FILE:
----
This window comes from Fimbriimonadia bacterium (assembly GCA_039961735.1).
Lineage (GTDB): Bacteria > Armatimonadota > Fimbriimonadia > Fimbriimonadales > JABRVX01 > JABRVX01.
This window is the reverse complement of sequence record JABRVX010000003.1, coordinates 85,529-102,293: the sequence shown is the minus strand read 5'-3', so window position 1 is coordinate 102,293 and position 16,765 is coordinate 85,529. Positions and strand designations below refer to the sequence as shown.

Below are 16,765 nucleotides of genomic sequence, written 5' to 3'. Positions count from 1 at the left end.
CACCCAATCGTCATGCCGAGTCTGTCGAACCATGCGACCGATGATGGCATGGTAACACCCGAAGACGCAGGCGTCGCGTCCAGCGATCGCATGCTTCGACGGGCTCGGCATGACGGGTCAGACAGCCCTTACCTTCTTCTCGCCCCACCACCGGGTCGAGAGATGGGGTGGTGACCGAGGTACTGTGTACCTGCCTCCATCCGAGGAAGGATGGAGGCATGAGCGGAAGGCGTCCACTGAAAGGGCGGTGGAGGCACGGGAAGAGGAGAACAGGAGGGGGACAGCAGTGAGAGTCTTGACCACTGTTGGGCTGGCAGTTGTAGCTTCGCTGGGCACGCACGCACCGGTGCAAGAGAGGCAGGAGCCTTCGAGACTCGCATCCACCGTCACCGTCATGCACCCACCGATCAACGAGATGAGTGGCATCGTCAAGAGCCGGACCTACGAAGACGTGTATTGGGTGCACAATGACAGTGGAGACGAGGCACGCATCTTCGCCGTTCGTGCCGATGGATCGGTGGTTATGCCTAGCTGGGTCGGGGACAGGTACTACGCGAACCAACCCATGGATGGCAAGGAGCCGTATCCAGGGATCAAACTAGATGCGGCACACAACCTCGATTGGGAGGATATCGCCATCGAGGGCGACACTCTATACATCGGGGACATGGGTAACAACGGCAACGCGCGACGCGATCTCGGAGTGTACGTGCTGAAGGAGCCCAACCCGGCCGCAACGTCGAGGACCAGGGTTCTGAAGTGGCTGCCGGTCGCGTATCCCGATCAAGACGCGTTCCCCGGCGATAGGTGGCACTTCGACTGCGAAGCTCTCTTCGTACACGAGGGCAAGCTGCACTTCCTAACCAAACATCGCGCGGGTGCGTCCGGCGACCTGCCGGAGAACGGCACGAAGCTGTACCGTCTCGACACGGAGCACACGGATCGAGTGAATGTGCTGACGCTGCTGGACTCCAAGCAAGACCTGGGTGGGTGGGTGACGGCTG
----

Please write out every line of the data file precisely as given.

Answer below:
This window comes from Fimbriimonadia bacterium (assembly GCA_039961735.1).
Lineage (GTDB): Bacteria > Armatimonadota > Fimbriimonadia > Fimbriimonadales > JABRVX01 > JABRVX01.
This window is the reverse complement of sequence record JABRVX010000003.1, coordinates 85,529-102,293: the sequence shown is the minus strand read 5'-3', so window position 1 is coordinate 102,293 and position 16,765 is coordinate 85,529. Positions and strand designations below refer to the sequence as shown.

Below are 16,765 nucleotides of genomic sequence, written 5' to 3'. Positions count from 1 at the left end.
CACCCAATCGTCATGCCGAGTCTGTCGAACCATGCGACCGATGATGGCATGGTAACACCCGAAGACGCAGGCGTCGCGTCCAGCGATCGCATGCTTCGACGGGCTCGGCATGACGGGTCAGACAGCCCTTACCTTCTTCTCGCCCCACCACCGGGTCGAGAGATGGGGTGGTGACCGAGGTACTGTGTACCTGCCTCCATCCGAGGAAGGATGGAGGCATGAGCGGAAGGCGTCCACTGAAAGGGCGGTGGAGGCACGGGAAGAGGAGAACAGGAGGGGGACAGCAGTGAGAGTCTTGACCACTGTTGGGCTGGCAGTTGTAGCTTCGCTGGGCACGCACGCACCGGTGCAAGAGAGGCAGGAGCCTTCGAGACTCGCATCCACCGTCACCGTCATGCACCCACCGATCAACGAGATGAGTGGCATCGTCAAGAGCCGGACCTACGAAGACGTGTATTGGGTGCACAATGACAGTGGAGACGAGGCACGCATCTTCGCCGTTCGTGCCGATGGATCGGTGGTTATGCCTAGCTGGGTCGGGGACAGGTACTACGCGAACCAACCCATGGATGGCAAGGAGCCGTATCCAGGGATCAAACTAGATGCGGCACACAACCTCGATTGGGAGGATATCGCCATCGAGGGCGACACTCTATACATCGGGGACATGGGTAACAACGGCAACGCGCGACGCGATCTCGGAGTGTACGTGCTGAAGGAGCCCAACCCGGCCGCAACGTCGAGGACCAGGGTTCTGAAGTGGCTGCCGGTCGCGTATCCCGATCAAGACGCGTTCCCCGGCGATAGGTGGCACTTCGACTGCGAAGCTCTCTTCGTACACGAGGGCAAGCTGCACTTCCTAACCAAACATCGCGCGGGTGCGTCCGGCGACCTGCCGGAGAACGGCACGAAGCTGTACCGTCTCGACACGGAGCACACGGATCGAGTGAATGTGCTGACGCTGCTGGACTCCAAGCAAGACCTGGGTGGGTGGGTGACGGCTG